Teacher Roadmaps - Arguing from Evidence

Convincing Arguments Come from Evidence and Reasoning

A convincing argument for a new idea backed up with strong data is the driver of growth and change in accepted disciplinary knowledge. A fundamental part of how the scientific enterprise works is having scientific arguments, based on solid evidence and reasoning, pass through the peer-review process.

What is Evidence?

It can be tricky for students to see the difference between data and evidence. Afterall, data can serve as evidence. And it is common to hear the words used synonymously in everyday conversations. All qualitative and quantitative records collected during an investigation are the data. From this total information, the subset that is used to support or refute a claim is the evidence.

Subtleties of relevant, reliable, and valid data may not be obvious to students. Data should be excluded as evidence if:

  • The data are not relevant to answer the research question.
  • Measurements were recorded with errors.
  • Observations were clearly biased.
  • Other factors call into question the accuracy or quality of the data.

Students may not also see that existing data, not collected by them during the course of their investigation, can be secondary sources of evidence.

The Claim – Evidence – Reasoning Scaffold

A Claim, Evidence, and Reasoning chart is a commonly used template, particularly in middle schools, to help students think about what the evidence means. These charts have a place for students to also fill in their questions, so they can easily visually check to see that the data address the research question. The side-by-side columns of Claim and Evidence help students frame a particular claim based on a particular piece of evidence and make discordance between these more evident.

Regardless of whether you use such a template, encourage your students to make explicit connections between their concluding statements and the supporting evidence. In justifying why their data count as evidence to support their claim, students reveal their scientific reasoning skills.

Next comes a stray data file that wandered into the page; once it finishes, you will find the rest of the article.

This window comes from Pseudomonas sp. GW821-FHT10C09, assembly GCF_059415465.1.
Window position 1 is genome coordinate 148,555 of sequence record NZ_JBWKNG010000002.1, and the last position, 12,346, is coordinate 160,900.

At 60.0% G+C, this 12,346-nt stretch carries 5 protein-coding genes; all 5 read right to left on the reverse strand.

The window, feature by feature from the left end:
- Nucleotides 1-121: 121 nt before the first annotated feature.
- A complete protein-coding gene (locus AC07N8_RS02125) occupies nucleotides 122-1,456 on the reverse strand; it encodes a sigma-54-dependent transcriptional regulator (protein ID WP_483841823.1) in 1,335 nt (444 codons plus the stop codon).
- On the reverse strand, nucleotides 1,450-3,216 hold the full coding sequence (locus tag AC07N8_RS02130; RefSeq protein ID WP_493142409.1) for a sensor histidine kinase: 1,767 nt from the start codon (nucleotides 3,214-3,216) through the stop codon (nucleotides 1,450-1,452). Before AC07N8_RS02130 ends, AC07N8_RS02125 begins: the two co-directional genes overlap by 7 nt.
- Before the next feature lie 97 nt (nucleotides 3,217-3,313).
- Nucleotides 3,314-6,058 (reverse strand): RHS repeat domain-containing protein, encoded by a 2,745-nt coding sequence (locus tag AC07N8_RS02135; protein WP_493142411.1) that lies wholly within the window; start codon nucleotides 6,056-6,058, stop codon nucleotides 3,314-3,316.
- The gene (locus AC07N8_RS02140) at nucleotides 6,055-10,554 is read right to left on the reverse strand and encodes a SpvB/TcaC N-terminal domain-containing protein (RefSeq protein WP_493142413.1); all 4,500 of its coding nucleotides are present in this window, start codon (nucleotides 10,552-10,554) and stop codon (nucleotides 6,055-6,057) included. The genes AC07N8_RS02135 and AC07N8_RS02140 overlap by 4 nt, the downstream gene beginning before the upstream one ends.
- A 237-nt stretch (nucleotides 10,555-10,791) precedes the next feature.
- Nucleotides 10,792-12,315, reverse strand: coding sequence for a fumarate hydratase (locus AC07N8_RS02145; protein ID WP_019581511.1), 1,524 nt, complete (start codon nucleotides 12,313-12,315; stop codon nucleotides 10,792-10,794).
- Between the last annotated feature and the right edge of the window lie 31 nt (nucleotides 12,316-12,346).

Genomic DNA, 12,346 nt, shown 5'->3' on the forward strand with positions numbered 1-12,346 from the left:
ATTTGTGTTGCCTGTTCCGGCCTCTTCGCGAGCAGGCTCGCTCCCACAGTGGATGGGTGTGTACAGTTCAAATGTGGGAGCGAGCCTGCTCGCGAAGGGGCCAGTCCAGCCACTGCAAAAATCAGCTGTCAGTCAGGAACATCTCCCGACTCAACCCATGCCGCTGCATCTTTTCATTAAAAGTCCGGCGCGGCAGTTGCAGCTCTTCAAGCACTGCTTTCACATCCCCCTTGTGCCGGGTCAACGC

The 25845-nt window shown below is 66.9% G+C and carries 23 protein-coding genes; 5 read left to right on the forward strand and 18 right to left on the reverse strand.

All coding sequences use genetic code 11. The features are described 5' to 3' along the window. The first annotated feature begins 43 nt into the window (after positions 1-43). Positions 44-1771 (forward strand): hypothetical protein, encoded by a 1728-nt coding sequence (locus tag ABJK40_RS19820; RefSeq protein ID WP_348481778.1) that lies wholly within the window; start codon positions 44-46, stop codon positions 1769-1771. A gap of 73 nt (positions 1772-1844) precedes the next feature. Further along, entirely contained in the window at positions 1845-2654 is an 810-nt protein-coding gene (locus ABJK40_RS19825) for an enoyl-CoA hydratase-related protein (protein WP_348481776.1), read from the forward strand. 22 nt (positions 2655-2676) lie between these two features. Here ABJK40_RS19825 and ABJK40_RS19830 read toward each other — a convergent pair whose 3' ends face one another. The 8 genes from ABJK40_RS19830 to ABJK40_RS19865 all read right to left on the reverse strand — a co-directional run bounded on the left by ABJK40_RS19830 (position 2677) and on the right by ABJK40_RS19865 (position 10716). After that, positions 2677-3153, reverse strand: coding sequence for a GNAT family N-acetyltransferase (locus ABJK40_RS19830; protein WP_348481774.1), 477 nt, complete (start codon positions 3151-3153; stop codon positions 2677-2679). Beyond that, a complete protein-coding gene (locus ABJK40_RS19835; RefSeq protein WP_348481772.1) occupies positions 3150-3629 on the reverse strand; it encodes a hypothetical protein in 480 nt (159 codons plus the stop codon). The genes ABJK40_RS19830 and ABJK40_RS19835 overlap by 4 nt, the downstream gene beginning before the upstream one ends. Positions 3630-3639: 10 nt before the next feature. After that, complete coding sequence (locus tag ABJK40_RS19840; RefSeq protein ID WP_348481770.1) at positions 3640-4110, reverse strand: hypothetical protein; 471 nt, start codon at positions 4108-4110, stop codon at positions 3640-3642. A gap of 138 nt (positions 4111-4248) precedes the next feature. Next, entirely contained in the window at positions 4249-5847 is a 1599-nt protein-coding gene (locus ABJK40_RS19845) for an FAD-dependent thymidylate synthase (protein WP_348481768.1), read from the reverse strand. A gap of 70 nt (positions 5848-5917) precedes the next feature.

Prompts can help students consider not only the internal consistency of their research findings but also their generalizability.

  • How would you interpret the evidence?
  • Is there evidence from other studies to support your claims?
  • How do the results support what you expected?
  • How do the results support what you already knew about the topic?
  • Can you think of alternative explanations for the results?
  • Do your conclusions rely on inferences or assumptions that other people would make? Are there important limitations in the research?

How Science Argument Fits with Investigation

Encourage students to see that, hand-in-hand with sense-making, argument happens all throughout an investigation. Scientists’ compliments and critiques of each others work include:

  • the best way to set up an experiment
  • whether the data collection is done in a valid way
  • how graphs and charts should be put together
  • what the data mean, which data can be used as evidence
  • how strong and important the conclusions are

Support students as they wrestle with resolving conflicting ideas that may emerge through argumentation. Help them see that while scientists may strongly defend a particular hypothesis or idea, if new evidence is discovered that doesn’t fit the theoretical framework, they have three options. In this case scientists (and science students) can:

  • Challenge whether the new evidence is valid based on a critique of the experiment that was done to collect it (“but you only exposed those seeds to heat…they had plenty of water, so how can you say that your conclusion applies to seeds growing the Southwest?”)
  • Change their thinking to include the new evidence
  • Accept that their idea is limited (“OK, so maybe it works one way in sunflowers and another way in peas”).

See also the Arguing from Evidence Resources for Students and Mentors

Science Argumentation Resources and References

Education World - It’s Up for Debate! This resource on debate formats for elementary through high school classes has links to rules and rubrics.

Llewellyn, D. And H. Rajesh. 2011. Fostering Argumentation Skills: Doing What Real Scientists Really Do. Science Scope 35(1):22-28.

McNeill, K.L. and J. Krajeik. 2012. Supporting Grade 5-8 Students in Constructing Explanations in Science: The Claim, Evidence, and Reasoning Framework for Talk and Writing. Pearson.

Osborne, J. F. 2010. Arguing to Learn in Science. Science 328: 463-466.

Sampson, V. J. Grooms, and J. Walker. 2009. Argument-Driven Inquiry: A way to promote learning during laboratory activities. The Science Teacher 76(8): 42-47.


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NSF_Logo.jpg This material is based upon work supported by the National Science Foundation under Grant #2010556 and #1502892. Any opinions, findings, and conclusions or recommendations expressed in this material are those of the author(s) and do not necessarily reflect the views of the National Science Foundation.

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